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Investment Overview for Ralph Lauren (NYSE:RL)
WHAT HAS CHANGED
- In Q1, Ralph Lauren managed to meet expectations in terms of results, with revenues reaching $1.6 billion. Although this was 5% lower, on a year-on-year basis, Ralph Lauren is struggling from currency headwinds as the U.S. dollar gained strength in recent times. However, in terms of business fundamentals, there does not seem to be anything amiss in Ralph Lauren's strategies.
- Ralph Lauren has taken steps to hone productivity on the business side of things. In this, they have merged the different brands under their umbrella, into one for women and one for men. The aim of this step is to simplify the luxury status of the brands in the minds of consumers.
- Ralph Lauren has resorted to expanding their portfolio - with their own brands, and through the acquisition of other brands. In this respect, they have introduced a new Polo Sport line, an extension of the company's trademark Polo brand in active wear. Apart from this, they have also added the Ricky handbag line to their accessories portfolio, with the aim of driving the luxury notion in their accessories segment.
- The most drastic change that Ralph Lauren will be seen bringing in, is in their management side of things. This would entail breaking down the business on the basis of six key brands. Each of these subdivisions are expected to be headed by a unique leadership team, who, with the help of brand specific expertise, will see the division through integral functions such as designing and merchandising. The company hopes to save on costs and drive up performance through this restructuring.
Below are key drivers of Ralph Lauren's value that present opportunities for upside or downside to the current Trefis price estimate:
- Ralph Lauren Retail Segment Revenue per Square Foot: Ralph Lauren managed to grow its topline between 2004 and 2014 at an average rate of just over 10%, an extraordinary figure for a luxury brand, even as it posted gross margins of close to 60%. Luxury brands are characterized by features such as a commitment to cutting edge product design, iconic founders, control of all verticals, global presence, and an aspirational appeal. Ralph Lauren possesses all these qualities and this is what keeps its stores humming with customers. The company posts one of the highest figures in terms of retail revenue per square foot.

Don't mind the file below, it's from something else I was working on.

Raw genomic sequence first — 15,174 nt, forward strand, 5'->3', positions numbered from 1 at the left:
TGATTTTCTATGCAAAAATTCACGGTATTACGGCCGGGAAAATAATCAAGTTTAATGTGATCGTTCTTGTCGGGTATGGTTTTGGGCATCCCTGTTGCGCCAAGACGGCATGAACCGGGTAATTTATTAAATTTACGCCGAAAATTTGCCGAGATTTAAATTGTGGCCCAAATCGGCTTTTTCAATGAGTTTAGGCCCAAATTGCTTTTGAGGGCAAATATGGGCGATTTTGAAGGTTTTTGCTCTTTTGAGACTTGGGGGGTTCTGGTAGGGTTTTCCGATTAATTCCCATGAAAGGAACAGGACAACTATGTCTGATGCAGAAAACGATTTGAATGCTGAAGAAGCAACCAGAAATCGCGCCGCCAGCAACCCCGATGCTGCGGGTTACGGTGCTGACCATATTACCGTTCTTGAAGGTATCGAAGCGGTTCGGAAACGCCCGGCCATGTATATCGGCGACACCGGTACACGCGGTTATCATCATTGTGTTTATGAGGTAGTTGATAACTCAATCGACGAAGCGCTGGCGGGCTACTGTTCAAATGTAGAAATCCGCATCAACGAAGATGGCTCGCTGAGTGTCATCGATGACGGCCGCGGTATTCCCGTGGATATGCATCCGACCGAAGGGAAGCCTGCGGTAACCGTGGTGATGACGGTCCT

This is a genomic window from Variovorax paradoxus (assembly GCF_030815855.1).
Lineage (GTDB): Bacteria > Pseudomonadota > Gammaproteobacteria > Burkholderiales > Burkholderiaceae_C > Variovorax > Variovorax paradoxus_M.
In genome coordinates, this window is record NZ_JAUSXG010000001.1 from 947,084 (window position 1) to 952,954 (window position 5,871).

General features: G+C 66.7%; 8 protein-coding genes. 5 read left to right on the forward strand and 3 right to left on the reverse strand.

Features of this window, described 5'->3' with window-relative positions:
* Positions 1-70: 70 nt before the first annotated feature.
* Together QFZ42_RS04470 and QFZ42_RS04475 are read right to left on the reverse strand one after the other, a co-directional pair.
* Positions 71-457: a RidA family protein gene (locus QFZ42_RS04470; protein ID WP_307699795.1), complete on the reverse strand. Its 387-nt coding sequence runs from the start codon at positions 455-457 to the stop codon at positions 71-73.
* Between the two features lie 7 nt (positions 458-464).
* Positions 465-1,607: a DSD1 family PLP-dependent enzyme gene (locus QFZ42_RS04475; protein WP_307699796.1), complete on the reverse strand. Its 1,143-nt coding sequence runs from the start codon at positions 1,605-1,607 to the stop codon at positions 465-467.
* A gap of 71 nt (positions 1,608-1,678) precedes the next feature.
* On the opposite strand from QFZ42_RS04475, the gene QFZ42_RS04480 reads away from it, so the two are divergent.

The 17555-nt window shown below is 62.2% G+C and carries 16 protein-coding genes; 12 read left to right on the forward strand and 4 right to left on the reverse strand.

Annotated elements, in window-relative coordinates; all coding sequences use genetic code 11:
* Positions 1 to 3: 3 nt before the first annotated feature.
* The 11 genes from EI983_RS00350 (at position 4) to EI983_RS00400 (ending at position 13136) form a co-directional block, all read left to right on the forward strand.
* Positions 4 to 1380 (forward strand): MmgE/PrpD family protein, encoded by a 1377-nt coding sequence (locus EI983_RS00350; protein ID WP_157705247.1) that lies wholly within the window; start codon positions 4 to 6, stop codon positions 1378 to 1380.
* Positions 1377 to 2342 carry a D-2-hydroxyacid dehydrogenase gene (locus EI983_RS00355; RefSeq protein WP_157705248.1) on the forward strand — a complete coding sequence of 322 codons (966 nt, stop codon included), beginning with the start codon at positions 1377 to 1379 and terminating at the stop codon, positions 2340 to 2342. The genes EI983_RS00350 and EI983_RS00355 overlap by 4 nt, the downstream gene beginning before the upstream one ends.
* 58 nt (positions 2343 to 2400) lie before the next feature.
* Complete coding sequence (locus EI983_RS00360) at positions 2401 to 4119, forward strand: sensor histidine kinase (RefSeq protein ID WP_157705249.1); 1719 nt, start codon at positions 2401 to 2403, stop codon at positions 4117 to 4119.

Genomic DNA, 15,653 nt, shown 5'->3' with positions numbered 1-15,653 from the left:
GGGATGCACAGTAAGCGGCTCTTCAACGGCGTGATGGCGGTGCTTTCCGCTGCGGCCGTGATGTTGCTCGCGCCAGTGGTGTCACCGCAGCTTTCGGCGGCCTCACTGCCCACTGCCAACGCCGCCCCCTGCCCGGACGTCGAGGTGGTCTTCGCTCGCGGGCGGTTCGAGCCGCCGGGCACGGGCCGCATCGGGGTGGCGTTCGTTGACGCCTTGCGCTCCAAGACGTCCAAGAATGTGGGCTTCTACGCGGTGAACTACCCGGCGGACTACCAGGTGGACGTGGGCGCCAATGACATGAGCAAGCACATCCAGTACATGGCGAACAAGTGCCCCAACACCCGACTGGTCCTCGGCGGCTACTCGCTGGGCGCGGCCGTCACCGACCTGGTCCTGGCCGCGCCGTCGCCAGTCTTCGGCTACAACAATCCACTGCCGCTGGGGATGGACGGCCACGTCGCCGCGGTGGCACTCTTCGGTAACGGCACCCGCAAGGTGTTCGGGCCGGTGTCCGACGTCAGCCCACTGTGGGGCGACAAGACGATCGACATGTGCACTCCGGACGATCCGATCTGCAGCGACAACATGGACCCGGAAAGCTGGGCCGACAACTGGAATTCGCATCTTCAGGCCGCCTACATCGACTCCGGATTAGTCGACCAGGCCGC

Going forward, we expect some pressure on the company's retail revenue per square foot due to the changing dynamics of the retail market. Retail shopping habits are undergoing a slow but steady change, as brands are shifting from pure play (online only or store only) strategies to mixed strategies (bricks-and-clicks), or omni-channel strategies. As a result, they are now using stores as only showrooms and warehouses and preferring to sell via their e-commerce platforms. This trend could result in a decline in the revenue per square foot figure, however, Ralph Lauren's current strength in its market space means that it should be able to transition to the new trends with ease.
- Specialty Stores & Other Department Stores EBITDA Margin: Specialty stores & other department stores EBITDA margin declined from 31.8% in 2010 to 25.6% in 2011. The decline was primarily due to lower wholesale gross profit margins in the U.S. and Europe, reflecting significant increases in raw material costs. However, since then, the figure has continued to rise gradually. In 2014, the margin stood at 34.3%. We forecast the figure to be at around 36% by the end of our forecast period.
If margins increase to 38% by the end of the Trefis forecast period, there could be a 10% upside to the Trefis estimate for Ralph Lauren. On the other hand, if it decreases to 31%, there could be a 10% downside to the Trefis estimate.
Ralph Lauren is a global leader in the design, marketing, and distribution of premium lifestyle products. Its products include apparel, accessories, and fragrance collections for men and women, as well as children's wear and home furnishings. The company's brands such as Ralph Lauren, Club Monaco, and Polo are some of the world’s most widely recognizable consumer brands.
The company offers a broad spectrum of lifestyle products that include:
- Apparel: Products include men’s, women’s, and children’s clothing
- Accessories: Products encompass a broad range, including footwear, eyewear, watches, jewelry, hats, belts and leathergoods, including handbags and luggage
- Home: Coordinated products for the home that include bedding and bath products, furniture, fabric and wallpaper, paint, tabletop, and giftware
- Fragrance: Fragrance products are sold under Romance, Polo, Lauren, Safari, Ralph, and Black Label brands, among others.
The company sells its products through company operated retail stores and its website ralphlauren.com, as well as through upscale and mid-tier department stores and specialty stores.
We believe Ralph Lauren's factory stores, as well as Ralph Lauren's full-priced retail stores, are significant sources of value for Ralph Lauren for the following reasons:
Factory stores, a highly attractive channel in current economic scenario